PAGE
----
Then French gets to his meat; if you think those who say America was founded on slavery take part in the “Demolition of the American Spirit,” then you should say the same of “far right” conservatives, some of whom he names, including the Caesarist Michael Anton, the Putin apologist Sohrab Ahmari, and the anti-democracy bully-boy John Daniel Davidson (who people like me would simply call fascists, but French, interestingly, never does), because they slag America as “irredeemably woke” and some of them, like French’s good buddy Rod Dreher (a tell there, ain’t it?), abandon America altogether for an authoritarian state more in keeping with their neuroses.
And they’re just wrong, French says — look, “religious freedom is enjoying a decade-long winning streak at the Supreme Court” and “decades of patient and courageous pro-life advocacy and democratic participation resulted in reversing Roe….”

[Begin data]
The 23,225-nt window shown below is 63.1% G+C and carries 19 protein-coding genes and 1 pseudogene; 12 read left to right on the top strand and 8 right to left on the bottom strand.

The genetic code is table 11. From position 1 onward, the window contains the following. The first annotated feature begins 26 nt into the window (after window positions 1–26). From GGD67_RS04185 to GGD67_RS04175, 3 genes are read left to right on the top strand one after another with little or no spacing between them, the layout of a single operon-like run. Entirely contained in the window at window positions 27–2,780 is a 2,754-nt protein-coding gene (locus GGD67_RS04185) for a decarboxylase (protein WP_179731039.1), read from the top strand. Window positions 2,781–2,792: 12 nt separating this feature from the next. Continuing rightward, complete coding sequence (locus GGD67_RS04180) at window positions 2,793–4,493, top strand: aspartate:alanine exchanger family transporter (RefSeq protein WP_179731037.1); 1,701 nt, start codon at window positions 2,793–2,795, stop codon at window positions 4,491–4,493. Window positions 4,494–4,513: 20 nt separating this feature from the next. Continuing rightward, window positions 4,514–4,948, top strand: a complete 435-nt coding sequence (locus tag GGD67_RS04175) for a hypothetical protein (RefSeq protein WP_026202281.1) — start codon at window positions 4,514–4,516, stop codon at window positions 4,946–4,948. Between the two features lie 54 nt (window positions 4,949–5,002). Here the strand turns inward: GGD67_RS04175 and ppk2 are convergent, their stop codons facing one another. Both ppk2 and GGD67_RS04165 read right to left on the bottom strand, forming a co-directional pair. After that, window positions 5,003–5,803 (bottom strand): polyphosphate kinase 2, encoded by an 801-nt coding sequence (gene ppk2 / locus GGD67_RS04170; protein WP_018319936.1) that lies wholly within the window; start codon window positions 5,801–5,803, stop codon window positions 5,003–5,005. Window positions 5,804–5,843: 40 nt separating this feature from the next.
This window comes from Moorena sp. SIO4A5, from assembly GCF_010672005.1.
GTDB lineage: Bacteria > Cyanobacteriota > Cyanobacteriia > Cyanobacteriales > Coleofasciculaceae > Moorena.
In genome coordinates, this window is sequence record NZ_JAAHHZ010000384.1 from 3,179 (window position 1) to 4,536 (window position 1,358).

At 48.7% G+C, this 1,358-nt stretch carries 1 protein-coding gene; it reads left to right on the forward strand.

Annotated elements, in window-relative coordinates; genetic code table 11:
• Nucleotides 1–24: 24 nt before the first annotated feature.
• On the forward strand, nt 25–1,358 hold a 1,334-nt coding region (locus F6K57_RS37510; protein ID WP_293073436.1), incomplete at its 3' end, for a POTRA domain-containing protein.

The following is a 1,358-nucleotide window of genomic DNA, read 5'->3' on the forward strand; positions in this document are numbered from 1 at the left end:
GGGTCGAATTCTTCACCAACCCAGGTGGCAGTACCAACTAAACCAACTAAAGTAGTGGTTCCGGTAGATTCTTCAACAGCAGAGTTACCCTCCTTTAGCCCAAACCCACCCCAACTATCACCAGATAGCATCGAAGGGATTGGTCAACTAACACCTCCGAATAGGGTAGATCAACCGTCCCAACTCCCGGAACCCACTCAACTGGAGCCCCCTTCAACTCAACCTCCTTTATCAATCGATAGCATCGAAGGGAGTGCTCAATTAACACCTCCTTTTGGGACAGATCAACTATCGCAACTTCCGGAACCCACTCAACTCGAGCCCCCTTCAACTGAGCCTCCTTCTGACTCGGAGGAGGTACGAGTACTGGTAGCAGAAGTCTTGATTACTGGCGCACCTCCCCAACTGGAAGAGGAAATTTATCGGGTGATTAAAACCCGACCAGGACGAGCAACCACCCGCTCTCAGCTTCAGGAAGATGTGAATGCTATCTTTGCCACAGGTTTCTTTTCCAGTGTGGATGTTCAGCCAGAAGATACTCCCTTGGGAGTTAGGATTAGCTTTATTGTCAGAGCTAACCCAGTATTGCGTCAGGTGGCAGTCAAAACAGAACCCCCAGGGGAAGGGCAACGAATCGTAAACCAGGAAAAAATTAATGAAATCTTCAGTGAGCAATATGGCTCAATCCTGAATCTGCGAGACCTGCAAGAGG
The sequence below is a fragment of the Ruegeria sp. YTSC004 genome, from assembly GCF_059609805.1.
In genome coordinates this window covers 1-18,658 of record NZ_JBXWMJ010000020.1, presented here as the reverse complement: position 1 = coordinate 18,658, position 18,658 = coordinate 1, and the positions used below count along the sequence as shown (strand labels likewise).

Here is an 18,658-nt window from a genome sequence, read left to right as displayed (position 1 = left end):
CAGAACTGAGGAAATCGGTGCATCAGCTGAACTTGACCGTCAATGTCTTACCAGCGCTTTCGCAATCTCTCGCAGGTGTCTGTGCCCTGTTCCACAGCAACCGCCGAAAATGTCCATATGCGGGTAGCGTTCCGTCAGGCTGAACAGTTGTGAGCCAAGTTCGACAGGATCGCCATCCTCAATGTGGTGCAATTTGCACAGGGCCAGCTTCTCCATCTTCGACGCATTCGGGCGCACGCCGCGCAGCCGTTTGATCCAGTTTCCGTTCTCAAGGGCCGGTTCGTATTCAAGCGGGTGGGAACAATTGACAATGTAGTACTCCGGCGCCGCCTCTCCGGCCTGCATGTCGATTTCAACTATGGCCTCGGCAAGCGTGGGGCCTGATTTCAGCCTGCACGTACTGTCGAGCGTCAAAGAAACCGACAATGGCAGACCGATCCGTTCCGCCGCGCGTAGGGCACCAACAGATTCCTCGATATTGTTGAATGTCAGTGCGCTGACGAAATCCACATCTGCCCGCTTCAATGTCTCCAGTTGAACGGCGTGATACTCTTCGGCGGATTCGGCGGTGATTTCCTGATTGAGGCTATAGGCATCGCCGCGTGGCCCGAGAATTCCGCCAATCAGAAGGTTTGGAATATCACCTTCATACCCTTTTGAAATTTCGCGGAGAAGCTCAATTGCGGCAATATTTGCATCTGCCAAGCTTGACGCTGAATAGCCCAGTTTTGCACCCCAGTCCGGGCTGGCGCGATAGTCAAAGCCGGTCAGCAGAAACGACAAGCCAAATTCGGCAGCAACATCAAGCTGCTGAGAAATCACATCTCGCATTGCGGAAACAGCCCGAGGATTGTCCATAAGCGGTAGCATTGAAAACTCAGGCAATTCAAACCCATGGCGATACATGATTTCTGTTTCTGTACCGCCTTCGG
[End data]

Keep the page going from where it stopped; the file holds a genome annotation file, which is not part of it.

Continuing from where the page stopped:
French can’t see why the hard-liners aren’t satisfied by that, but I bet you can — and if you can’t, the penny should drop with his next paragraph :
Where are we on addressing American racism? Of course we’ve got very far to go. One of the most humbling experiences of my life was realizing both how little I knew about America’s past and failing to understand the full extent of the challenges of the present. As I’ve written many times, one does not address all the consequences of 345 years of violent oppression (from slavery to Jim Crow) in the 58 years of contentious change since the Civil Rights Act of 1964.
But we also can’t deny progress…